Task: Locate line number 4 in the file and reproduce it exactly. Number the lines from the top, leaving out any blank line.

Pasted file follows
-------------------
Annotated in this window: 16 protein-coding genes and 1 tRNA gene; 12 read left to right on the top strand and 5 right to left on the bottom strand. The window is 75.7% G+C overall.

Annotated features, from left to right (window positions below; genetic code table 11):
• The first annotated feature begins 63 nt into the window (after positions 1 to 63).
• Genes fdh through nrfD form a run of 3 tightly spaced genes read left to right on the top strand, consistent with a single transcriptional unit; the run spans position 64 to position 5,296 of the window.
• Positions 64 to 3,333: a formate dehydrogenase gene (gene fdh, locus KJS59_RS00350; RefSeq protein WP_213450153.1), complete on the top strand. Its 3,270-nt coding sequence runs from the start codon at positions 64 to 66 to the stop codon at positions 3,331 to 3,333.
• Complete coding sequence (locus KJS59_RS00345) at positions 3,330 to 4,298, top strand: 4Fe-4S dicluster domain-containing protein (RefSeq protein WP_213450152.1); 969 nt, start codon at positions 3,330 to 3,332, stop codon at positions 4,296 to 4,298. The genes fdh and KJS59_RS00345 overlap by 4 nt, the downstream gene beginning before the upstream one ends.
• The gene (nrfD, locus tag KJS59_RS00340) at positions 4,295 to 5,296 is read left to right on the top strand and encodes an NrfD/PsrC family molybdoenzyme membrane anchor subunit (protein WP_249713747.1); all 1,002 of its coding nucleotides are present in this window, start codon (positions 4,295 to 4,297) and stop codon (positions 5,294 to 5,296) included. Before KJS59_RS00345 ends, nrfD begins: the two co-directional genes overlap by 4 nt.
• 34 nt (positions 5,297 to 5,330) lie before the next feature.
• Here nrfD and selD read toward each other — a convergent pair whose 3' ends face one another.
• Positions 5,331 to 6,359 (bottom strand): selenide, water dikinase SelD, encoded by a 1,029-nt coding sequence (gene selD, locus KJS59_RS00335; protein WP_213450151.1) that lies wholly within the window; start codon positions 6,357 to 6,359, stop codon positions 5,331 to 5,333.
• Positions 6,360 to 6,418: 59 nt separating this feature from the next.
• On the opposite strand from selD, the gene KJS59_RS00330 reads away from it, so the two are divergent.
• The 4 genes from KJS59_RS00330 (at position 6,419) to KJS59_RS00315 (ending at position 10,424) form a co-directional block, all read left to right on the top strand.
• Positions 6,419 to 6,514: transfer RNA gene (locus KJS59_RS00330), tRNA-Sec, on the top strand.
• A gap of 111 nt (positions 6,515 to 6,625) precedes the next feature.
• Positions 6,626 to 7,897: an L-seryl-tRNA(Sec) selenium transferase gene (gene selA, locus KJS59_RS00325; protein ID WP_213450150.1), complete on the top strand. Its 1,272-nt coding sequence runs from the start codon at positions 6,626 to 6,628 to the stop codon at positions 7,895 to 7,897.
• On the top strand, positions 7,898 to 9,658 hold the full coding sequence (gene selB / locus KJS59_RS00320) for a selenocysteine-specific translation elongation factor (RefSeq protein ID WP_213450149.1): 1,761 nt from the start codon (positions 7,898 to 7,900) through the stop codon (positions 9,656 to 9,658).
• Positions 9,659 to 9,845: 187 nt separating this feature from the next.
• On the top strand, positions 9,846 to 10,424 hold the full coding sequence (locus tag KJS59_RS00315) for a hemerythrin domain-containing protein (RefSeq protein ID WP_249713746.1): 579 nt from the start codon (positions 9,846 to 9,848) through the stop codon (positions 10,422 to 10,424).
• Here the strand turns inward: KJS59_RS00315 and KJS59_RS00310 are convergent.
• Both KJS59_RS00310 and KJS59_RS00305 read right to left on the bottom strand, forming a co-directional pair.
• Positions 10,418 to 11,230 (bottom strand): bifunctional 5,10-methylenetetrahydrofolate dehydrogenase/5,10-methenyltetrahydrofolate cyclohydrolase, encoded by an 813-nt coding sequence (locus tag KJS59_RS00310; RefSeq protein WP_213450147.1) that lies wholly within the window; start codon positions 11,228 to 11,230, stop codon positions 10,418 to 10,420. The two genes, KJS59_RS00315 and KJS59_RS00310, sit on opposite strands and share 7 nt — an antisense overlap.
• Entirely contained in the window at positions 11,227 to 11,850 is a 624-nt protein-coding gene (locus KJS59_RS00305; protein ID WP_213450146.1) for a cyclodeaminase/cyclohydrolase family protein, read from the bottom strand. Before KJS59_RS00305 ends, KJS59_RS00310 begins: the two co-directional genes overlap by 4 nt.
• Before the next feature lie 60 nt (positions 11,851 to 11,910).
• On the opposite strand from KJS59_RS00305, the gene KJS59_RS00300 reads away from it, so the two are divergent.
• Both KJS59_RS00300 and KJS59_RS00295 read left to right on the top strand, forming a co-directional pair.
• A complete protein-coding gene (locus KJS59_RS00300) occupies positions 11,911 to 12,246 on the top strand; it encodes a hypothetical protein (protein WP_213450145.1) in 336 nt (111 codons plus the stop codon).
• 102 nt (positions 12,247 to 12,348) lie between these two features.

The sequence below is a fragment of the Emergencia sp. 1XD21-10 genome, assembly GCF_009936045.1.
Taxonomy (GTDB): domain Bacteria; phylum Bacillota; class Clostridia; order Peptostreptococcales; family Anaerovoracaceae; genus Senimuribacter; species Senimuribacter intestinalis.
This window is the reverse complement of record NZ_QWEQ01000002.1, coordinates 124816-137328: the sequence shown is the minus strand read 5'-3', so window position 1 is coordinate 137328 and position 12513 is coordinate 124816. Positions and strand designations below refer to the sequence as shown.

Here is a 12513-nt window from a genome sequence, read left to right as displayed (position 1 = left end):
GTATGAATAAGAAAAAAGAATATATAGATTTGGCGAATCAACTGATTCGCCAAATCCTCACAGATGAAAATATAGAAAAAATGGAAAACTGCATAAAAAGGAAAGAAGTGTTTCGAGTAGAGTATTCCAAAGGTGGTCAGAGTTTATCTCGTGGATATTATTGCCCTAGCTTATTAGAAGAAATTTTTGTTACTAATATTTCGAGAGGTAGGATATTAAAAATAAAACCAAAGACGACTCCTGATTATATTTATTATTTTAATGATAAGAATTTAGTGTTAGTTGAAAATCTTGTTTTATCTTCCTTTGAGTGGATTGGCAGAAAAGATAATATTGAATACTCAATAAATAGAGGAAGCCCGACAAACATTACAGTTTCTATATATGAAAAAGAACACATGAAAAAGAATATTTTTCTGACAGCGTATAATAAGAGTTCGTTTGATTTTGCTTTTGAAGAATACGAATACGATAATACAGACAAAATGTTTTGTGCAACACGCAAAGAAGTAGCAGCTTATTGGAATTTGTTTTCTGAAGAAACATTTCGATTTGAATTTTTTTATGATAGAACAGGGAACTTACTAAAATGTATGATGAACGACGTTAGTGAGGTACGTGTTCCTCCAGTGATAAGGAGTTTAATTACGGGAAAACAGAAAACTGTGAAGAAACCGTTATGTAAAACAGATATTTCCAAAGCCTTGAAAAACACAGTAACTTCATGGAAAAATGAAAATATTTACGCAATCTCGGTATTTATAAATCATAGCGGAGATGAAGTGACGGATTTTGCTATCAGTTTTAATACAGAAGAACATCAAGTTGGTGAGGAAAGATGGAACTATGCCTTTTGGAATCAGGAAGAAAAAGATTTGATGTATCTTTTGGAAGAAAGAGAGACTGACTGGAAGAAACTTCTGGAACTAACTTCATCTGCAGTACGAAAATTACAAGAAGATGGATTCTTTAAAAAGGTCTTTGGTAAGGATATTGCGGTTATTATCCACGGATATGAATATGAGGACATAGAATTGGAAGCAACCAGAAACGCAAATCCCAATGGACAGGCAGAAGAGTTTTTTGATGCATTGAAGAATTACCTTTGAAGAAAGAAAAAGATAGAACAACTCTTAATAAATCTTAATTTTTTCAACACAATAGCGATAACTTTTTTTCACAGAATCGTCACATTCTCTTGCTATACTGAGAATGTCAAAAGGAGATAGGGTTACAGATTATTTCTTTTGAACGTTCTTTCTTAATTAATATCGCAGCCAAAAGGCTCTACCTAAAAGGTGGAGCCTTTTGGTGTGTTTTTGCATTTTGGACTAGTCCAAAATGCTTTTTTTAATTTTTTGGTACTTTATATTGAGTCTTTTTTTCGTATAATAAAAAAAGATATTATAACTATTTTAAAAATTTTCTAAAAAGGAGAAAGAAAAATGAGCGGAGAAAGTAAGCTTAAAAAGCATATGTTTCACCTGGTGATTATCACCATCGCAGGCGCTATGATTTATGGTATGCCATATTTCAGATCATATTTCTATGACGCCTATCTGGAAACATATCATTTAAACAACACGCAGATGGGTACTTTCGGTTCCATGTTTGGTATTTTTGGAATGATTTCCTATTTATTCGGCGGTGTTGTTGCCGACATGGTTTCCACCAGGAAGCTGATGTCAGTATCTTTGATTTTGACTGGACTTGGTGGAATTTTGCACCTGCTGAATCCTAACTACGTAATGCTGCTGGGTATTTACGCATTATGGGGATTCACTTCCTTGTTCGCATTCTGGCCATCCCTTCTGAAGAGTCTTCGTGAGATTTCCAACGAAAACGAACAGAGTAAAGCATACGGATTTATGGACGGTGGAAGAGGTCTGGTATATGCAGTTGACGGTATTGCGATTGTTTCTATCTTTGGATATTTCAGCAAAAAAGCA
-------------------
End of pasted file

• Genes fdh through nrfD form a run of 3 tightly spaced genes read left to right on the top strand, consistent with a single transcriptional unit; the run spans position 64 to position 5,296 of the window.